July 16 (Bloomberg) -- Aluminum prices rose to a 16-month high as stockpiles tracked by the London Metal Exchange slumped amid signs of accelerating economic growth in China, the world’s biggest user of industrial metals.
China’s gross domestic product rose 7.5 percent in the second quarter from a year earlier, topping the 7.4 percent estimate of analysts. In the U.S., confidence among homebuilders rose to the highest in six months. Aluminum, used in construction, autos and cans, has climbed 9.4 percent this year as LME inventories dropped to a 22-month low.
“Some of the numbers we’ve seen out of China and the U.S. are pretty good, and they’re supportive of the metals complex as a whole,” Mike Dragosits, a senior commodity strategist at TD Securities in Toronto, said in a telephone interview. “The market is probably a bit worried about supply tightness in aluminum in the near term.”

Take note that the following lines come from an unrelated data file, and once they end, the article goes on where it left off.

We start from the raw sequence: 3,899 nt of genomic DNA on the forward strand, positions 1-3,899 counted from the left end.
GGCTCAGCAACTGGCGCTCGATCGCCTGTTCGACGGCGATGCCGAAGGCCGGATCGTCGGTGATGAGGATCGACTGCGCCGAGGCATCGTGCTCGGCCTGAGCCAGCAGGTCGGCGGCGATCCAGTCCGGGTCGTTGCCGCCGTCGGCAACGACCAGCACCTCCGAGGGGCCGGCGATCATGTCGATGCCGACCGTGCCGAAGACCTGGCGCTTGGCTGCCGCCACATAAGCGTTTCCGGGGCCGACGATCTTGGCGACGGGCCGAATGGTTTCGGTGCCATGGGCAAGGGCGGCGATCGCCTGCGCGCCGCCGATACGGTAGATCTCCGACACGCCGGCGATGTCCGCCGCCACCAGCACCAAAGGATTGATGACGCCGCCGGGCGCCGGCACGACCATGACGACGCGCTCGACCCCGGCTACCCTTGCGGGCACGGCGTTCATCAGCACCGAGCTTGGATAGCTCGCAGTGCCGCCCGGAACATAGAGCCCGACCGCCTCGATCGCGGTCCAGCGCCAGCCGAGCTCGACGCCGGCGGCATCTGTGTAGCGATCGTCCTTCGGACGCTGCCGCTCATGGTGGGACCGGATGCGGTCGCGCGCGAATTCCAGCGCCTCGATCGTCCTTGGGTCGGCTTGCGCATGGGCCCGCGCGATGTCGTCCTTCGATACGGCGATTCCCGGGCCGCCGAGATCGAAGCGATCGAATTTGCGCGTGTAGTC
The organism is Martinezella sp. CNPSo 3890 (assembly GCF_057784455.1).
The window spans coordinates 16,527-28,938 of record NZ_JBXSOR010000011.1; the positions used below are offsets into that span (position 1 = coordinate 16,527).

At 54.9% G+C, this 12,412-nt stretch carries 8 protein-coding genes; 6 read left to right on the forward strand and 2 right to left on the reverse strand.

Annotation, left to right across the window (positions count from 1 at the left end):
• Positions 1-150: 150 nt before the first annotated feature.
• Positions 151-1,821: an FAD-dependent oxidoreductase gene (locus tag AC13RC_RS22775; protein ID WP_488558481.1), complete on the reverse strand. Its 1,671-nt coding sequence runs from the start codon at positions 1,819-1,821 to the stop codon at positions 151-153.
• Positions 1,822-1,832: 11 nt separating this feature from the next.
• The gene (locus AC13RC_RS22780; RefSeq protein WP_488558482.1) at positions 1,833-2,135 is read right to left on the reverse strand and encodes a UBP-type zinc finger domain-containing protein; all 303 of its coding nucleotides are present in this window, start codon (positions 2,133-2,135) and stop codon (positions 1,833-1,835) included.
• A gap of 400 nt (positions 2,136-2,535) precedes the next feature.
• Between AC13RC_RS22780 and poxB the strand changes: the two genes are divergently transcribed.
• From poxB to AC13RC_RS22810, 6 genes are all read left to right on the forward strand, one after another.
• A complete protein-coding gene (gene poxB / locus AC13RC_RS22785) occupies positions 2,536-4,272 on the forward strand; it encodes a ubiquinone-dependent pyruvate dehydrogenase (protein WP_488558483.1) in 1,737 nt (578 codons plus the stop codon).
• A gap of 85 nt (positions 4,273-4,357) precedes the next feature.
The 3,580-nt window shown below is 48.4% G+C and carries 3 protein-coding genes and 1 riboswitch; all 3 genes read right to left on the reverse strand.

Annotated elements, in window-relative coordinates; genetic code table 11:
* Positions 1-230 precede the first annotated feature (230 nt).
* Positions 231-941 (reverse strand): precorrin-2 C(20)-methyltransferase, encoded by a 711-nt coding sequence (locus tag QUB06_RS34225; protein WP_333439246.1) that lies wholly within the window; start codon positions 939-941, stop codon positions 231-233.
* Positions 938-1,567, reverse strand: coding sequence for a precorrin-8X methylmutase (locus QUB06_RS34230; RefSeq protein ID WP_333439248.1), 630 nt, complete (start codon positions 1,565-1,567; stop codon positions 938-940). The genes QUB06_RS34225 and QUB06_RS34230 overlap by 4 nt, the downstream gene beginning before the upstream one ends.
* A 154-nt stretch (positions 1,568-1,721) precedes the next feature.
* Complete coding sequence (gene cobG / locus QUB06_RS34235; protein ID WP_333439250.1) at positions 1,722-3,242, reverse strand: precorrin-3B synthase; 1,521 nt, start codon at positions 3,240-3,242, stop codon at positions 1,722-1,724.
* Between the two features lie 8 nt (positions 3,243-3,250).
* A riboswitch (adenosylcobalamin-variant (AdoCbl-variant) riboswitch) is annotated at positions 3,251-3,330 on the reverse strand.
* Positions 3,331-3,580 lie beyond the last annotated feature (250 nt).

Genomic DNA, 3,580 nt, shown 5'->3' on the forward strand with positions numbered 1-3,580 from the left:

Aluminum for delivery in three months rose 0.5 percent to close at $1,970 a metric ton at 5:50 p.m. on the LME. Earlier, the price touched $1,993, the highest since March 13, 2013. Stockpiles fell for the 11th straight session to 4.98 million tons, the lowest since Sept. 13, 2012.
Copper fell 0.7 percent to $7,078 a ton ($3.21 a pound) in London. Earlier, the price touched $7,051.25, the lowest since July 2.
Rio Tinto Group boosted its full-year forecast for production from mines by 2.6 percent to 585,000 tons on higher output in Mongolia and the U.S.
Zinc rose, while nickel, lead and tin declined.
On the Comex in New York, copper futures for September delivery dropped 1.1 percent to $3.2145 a pound, the biggest decline for a most-active contract since June 6.